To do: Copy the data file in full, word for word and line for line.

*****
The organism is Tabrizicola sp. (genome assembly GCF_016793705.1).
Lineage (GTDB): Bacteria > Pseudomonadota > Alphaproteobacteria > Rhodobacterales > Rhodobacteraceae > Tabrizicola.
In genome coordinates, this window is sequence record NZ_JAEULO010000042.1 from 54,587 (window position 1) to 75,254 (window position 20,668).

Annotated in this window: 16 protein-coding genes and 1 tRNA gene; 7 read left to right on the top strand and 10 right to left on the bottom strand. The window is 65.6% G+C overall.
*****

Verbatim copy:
The organism is Tabrizicola sp. (genome assembly GCF_016793705.1).
Lineage (GTDB): Bacteria > Pseudomonadota > Alphaproteobacteria > Rhodobacterales > Rhodobacteraceae > Tabrizicola.
In genome coordinates, this window is sequence record NZ_JAEULO010000042.1 from 54,587 (window position 1) to 75,254 (window position 20,668).

Annotated in this window: 16 protein-coding genes and 1 tRNA gene; 7 read left to right on the top strand and 10 right to left on the bottom strand. The window is 65.6% G+C overall.